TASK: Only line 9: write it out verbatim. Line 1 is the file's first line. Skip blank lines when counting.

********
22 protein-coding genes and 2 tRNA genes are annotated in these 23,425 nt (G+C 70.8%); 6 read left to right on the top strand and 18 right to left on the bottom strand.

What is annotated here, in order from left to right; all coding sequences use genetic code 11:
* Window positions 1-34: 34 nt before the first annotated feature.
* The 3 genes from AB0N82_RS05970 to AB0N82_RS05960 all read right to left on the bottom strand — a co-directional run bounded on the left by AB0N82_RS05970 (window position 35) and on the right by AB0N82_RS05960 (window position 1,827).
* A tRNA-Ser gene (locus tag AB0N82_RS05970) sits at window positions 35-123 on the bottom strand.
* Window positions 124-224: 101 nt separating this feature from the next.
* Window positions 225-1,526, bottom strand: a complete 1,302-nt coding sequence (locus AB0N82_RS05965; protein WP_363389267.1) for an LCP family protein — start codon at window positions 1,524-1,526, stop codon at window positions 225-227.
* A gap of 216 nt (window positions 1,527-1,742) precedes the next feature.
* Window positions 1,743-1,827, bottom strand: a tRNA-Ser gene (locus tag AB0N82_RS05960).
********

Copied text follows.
* Window positions 1,743-1,827, bottom strand: a tRNA-Ser gene (locus tag AB0N82_RS05960).